St. Mihiel salient 1918.

First World War 1914-1918 from the German perspective.

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St. Mihiel salient 1918.

Post by tigre » Sat Jun 11, 2016 7:50 pm

Hello to all :D; a little story on this................................

Withdrawal From Action. Operation of the German 5th Lahdwehr Division in the St. Mihiel Salient. Night 12-13 September, 1918.

The German 5th Landwehr Division was a part of the German Army Detachment "C" which held the St. Mihiel Sector at this time. The staff of this army had been aware that there were preparations for an offensive by the Allies since the first of September, and request had been made to GHQ for permission to withdraw to the Michel I position at once (see Map No.1).

This was granted on 10 September. Detailed plans for the withdrawal of the army had been worked out previous to this time, and a plan, which was the combination of two previously prepared plans, was ordered into execution. On 11 September, all front-line divisions were ordered to withdraw during night 11-12 September to the Artillery Protective Line (regimental reserve line) (see Map No. 1).

The order of battle of the American First Army and the German Army Detachment "C", as of midnight 11-12 September, is as shown on Chart No. 1. The attack of the American First Army began on 12 September at 2 :00 AM (German time) with a four·hour artillery preparation.

This preparation started suddenly, initially on the east of the Meuse, then extended west along the entire front of Army Detachment "C" (see Chart No.1). The fire was strongest against Group Gorz, especially on the boundary between the lOth Landwehr Division and the 77th Reserve Division. It was somewhat less forceful against Group Combres and was very light against Group Mihiel, of which the 5th Landwehr Division was a part.

At about 6:15 AM, 12 September, the Allied attack was launched, its main effort being directed against Group Gorz and particularly against the 77th Reserve Division, which was holding approximately 13 kilometers of front in the most exposed sector.

A secondary attack was launched against Group Combres-the 13th Landwehr Division and the Royal Austrian 35th Division receiving the brunt of the attack. The Mihiel Group apparently received a holding attack only. The 5th Landwehr Division, occupying the southern extremity of the St. Mihiel Salient had, prior to this time, been used only as sector or defensive troops. In combat value in 1918, it was rated as a 4th Class division, the lowest of four classifications.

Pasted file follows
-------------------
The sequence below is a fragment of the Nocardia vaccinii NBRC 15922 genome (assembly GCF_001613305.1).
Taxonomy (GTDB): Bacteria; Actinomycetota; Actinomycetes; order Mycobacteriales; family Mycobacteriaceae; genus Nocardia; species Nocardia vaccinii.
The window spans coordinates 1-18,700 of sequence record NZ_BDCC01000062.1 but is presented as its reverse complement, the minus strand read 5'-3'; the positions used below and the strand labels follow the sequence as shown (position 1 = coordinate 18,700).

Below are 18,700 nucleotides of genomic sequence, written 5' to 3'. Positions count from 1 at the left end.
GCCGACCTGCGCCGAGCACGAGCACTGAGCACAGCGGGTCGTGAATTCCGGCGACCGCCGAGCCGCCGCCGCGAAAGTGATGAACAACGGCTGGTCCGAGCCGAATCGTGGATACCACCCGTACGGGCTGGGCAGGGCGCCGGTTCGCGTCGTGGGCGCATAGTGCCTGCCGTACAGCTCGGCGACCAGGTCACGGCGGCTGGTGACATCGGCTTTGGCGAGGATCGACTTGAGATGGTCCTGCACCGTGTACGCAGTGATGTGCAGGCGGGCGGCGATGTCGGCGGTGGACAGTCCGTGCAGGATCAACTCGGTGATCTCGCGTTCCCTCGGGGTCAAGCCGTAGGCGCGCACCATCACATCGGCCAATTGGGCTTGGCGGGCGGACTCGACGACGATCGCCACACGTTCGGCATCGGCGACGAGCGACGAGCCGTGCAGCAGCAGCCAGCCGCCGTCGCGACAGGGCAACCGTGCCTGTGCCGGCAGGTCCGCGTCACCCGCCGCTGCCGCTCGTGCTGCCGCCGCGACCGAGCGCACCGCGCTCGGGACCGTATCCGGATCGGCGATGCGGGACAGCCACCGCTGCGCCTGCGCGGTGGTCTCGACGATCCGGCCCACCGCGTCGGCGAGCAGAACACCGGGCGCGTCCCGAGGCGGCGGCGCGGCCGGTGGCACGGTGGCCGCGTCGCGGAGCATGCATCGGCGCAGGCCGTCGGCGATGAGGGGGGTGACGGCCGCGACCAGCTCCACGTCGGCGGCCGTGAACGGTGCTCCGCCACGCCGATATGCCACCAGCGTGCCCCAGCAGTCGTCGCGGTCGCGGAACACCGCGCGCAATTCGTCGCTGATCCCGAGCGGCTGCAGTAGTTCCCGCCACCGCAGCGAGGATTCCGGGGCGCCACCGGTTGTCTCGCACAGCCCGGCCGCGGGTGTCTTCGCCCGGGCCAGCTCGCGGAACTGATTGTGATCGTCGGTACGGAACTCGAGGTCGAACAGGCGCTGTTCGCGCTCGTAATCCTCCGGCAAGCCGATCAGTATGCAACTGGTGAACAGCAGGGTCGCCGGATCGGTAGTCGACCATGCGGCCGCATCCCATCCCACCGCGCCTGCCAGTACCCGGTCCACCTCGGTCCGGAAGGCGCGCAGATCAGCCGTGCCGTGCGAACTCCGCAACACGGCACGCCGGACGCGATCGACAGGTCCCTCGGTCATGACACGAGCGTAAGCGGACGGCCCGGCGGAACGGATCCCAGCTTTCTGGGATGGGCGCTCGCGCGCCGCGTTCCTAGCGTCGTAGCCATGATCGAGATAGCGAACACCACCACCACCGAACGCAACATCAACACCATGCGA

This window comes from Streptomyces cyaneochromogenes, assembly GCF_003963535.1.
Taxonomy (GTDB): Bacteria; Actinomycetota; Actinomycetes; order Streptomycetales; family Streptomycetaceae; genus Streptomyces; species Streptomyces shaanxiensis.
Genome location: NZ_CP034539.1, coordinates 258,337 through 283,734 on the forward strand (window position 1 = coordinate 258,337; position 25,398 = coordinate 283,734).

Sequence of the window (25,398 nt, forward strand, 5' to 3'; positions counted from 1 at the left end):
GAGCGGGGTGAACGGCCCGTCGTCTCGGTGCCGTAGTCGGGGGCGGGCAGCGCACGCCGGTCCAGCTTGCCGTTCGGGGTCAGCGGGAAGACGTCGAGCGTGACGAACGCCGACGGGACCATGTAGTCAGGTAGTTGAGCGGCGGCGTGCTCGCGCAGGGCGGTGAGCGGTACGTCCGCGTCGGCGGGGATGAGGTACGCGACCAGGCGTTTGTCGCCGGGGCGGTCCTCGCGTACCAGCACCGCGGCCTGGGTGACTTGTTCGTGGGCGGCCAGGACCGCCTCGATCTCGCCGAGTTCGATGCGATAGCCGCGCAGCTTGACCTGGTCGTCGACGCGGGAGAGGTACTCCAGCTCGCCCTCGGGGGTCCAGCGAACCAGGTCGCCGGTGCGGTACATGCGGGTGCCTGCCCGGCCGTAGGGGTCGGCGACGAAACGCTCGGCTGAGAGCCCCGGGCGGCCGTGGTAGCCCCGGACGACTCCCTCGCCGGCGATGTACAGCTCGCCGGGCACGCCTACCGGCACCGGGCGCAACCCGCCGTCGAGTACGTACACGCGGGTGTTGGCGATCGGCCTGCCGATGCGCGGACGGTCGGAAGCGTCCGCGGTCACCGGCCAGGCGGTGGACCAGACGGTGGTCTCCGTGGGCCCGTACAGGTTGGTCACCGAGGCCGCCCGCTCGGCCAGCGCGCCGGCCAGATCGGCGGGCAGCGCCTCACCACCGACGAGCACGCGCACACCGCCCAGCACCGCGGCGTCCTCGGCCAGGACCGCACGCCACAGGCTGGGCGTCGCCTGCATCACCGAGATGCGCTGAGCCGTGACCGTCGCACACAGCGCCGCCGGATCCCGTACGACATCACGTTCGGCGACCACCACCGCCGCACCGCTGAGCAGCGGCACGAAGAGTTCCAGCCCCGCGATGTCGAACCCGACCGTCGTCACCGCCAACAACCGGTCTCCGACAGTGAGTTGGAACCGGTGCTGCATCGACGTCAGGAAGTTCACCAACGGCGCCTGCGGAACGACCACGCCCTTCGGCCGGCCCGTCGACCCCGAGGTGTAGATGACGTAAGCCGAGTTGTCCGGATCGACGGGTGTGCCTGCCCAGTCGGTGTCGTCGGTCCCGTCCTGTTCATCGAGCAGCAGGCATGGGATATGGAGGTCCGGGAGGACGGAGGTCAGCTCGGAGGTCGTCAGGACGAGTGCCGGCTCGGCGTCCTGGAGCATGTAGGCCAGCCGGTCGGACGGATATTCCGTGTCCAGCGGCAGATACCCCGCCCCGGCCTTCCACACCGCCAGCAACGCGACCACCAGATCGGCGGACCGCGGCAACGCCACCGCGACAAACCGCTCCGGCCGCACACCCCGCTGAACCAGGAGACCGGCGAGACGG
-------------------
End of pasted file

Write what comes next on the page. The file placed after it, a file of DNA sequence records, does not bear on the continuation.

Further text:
The division was organized, as were all German divisions in 1918, with one brigade, the 30th Landwehr, consisting of three regiments, the 65th, 25th, and 36th, each regiment with three battalions of four companies each, and a regimental minenwerfer company. Divisional troops consisted of the 256th Landwehr Field Artillery Regiment, with a light ammunition column; the 2d Squadron 16th Uhlan Regiment of Cavalry; the 405th Pioneer Battalion; 505th Signal Command; and Medical and Transport columns.

The normal employment of German divisions in the defense, i.e regiments abreast, each regiment in column of battalions, was used in the sector held by the 5th Landwehr Division, except initially in the 65th Regiment. (See Chart No.2.).

A front-line battalion in each regiment held the regimental sector from the outpost line to the main line of resistance, inclusive, and was termed "assault battalion."

The second-line battalions were called "support battalions" and the rear battalion in each regiment was normally in regimental or division reserve, in a rest area or camp in the rear, and was termed "reserve or rest battalion." Artillery was disposed in depth, and its fires highly organized. These employment terms were used to designate the battalions in all reports and summaries of all higher units, instead of their numerical designation.

Chart No.2 and Map No.1 show the initial dispositions of the 5th Landwehr Division just prior to the retirement to the Artillery Protective Line (retirement to this line began early part of night 11-12 September and was to be completed by 4 :00 Aill, 12 September).

The infantry attack (by the French 39th Division) started at 7 :00 AM, mainly against the left of the 25th Regiment and the right of the 65th Regiment (see Map No. 1). This attack did not proceed far until it was driven back to its line of departure by counterattacks which were launched at once by the local reserves of the front line battalions.

The defense by these front-line battalions was ably supported by the fire, from the artillery. Only one battalion, however, was in position to fire, as the remainder had withdrawn to army and group reserves.

Another French attack was launched at 8 :15 AM, following a hostile artillery preparation. This attack also was repulsed by the heavy machine-gun fire of the 25th Regiment. This situation prevailed until noon 12 September, when a deep penetration toward Thiaucourt on the front of the Gorz Group caused the issuance of the "Loki" or withdrawal order by the Army.

Source: Academic Notes. RML Vol XX Nº 78. September 1940.

Cheers. Raúl M 8-).
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Re: St. Mihiel salient 1918.

Post by tigre » Sat Jun 18, 2016 3:01 pm

Hello to all :D; a little more................................

Withdrawal From Action. Operation of the German 5th Lahdwehr Division in the St. Mihiel Salient. Night 12-13 September, 1918.

Group MihieI, at once. issued orders to divisions in substance as follows (see Map No. 1) :

The withdrawal to start without delay. The defensive position to be changed to the Schroeter Zone (about 3 to 5 miles to the rear), right flank of the group to be one kilometer east of Deuxmounds, left flank to rest on Lake Champrez.

This zone to be held until further orders, and the forces to be grouped for a stubborn defense.

Rear guards to engage the enemy, and to retire on the Schroeter Zone only when forced to do so by the enemy. In such an event they are to retire, exploiting every opportunity between positions, to damage the enemy without becoming definitely committed in an engagement the outcome of which could not be predicted.

Covering forces of the divisions for the new position to establish contact with the flanks of the adjoining groups and with each other.

Only guns already attached to the forward combat battalions to be left forward of the Schroeter Zone.

Remaining artillery to be withdrawn in rear of Schroeter Zone at once and employed as required there. All batteries which can be dispensed with will be made ready for the march to Michel I Zone.